Globalize the disciplines! Decolonize development studies!

What is left of “development” with an ever-expanding development agenda through the SDGs? What does the expansion mean for our understanding of “development” and “development research”?

These fundamental questions about the future of development research were addressed during the DevRes 2021 Conference ‘Advancing Sustainable Transformation’ organised by the recently launched Swedish Development Research Network (SweDev) in June 2021. In a Roundtable session on 15 June 2021 entitled Development Thinking in Flux — Continuity and/or Change, Fredrik Söderbaum initiated the debate as Chair. He is professor of Peace and Development research, School of Global Studies, University of Gothenburg, and also Chair of the Swedish Development Research Network (SweDev).

The panellists of the roundtable were: Maria Erikssson-Baaz, Professor of Political Science, Department of Government, Uppsala University, who has published widely on development research both internationally and in Swedish;  Anna-Karin Hurtig, Professor of Public Health, Department of Epidemiology and Global Health, Umeå University; and Henning Melber, President of the European Association of Development Research Institutes (EADI), member of the steering committee of the Swedish Development Research Network (SweDev), former research director of the Nordic Africa Institute, and former director of the Dag Hammarskjöld Foundation.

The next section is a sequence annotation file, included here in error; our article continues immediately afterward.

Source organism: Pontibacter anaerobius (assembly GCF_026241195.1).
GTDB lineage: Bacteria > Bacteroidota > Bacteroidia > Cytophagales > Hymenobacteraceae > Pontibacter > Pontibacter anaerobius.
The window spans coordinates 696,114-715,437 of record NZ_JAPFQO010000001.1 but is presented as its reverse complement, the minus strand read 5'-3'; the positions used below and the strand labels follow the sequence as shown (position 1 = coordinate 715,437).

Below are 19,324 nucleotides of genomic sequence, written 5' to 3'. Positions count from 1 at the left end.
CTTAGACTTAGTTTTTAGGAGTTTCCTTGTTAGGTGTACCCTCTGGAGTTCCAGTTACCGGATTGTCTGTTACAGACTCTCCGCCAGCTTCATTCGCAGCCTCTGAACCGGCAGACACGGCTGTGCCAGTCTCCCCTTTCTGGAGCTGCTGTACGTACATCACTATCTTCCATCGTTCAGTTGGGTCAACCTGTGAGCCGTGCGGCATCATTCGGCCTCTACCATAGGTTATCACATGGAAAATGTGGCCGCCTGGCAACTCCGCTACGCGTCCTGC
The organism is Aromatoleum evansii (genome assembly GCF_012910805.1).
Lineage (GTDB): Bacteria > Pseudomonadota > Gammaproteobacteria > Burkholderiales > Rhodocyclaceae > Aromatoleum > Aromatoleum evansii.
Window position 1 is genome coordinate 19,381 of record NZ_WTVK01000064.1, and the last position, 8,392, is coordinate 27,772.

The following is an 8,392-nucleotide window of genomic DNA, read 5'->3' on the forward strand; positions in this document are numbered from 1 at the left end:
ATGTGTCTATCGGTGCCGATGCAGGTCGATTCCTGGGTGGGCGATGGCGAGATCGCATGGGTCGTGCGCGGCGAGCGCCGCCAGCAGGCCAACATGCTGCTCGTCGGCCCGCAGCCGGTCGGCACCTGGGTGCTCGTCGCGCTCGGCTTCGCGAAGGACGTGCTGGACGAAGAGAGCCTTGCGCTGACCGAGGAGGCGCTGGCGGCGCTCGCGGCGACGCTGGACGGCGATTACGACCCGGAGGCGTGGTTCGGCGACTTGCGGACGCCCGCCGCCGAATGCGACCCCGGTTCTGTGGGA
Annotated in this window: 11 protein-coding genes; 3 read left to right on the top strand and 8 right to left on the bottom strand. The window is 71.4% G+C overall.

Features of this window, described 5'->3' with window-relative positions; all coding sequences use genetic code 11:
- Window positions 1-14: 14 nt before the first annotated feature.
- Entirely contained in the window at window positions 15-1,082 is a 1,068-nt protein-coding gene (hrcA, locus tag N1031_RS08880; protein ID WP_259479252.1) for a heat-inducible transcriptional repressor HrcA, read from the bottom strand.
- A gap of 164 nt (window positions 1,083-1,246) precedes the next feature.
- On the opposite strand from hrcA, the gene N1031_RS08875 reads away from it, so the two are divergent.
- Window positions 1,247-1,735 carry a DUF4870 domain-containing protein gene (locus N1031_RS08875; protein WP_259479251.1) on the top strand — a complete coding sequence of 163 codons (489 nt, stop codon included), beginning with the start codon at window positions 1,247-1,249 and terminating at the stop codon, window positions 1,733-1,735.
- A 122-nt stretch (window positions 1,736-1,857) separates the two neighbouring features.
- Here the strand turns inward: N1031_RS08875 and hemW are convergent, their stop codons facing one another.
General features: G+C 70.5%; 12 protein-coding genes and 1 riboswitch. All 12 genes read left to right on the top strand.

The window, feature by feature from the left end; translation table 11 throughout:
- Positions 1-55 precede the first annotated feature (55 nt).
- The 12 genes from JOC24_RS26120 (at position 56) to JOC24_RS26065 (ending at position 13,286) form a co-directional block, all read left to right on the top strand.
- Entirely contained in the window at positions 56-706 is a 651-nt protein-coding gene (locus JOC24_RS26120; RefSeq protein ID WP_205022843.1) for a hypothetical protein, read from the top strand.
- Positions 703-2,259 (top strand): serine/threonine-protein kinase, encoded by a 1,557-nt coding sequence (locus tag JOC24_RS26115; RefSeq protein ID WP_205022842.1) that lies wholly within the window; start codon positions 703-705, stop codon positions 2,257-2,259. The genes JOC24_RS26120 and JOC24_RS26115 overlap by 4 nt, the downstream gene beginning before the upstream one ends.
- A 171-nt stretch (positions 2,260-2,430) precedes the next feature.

The chair of the roundtable, Frederik Söderbaum, set the scene when arguing that a specific debate has emerged in the Swedish context about “development research” as a field of study. Some continue to approach “development research” as a distinct interdisciplinary, social science discipline, whereas others perceive it more broadly as “any kind of research of relevance for developing countries” — i.e., any discipline, methodology and research tradition focusing on poor countries. This post will focus on the critical intervention by Maria Erikssson-Baaz to inspire a continued and wider debate, which is relevant to any research community. However, you can watch the full roundtable session above.

Growing inequalities within countries rather than between countries

With reference to the article From International to Global Development: New Geographies of 21st Century Development by Rory Horner and David Hulme published in Development and Change Volume 50, Issue 2, March 2019, 347-378, Maria Erikssson-Baaz observes an undoing of distinctions between a developed North versus an undeveloped South both in factual terms and in policy rhetoric. Looking at a range of indicators – GDP growth, income levels (growing middle class), life expectancy, education, decreasing levels of aid dependency, carbon emissions. emergence of new donors, and most importantly growing inequalities within countries rather than between countries – they all reflect an increasing convergence between North and South.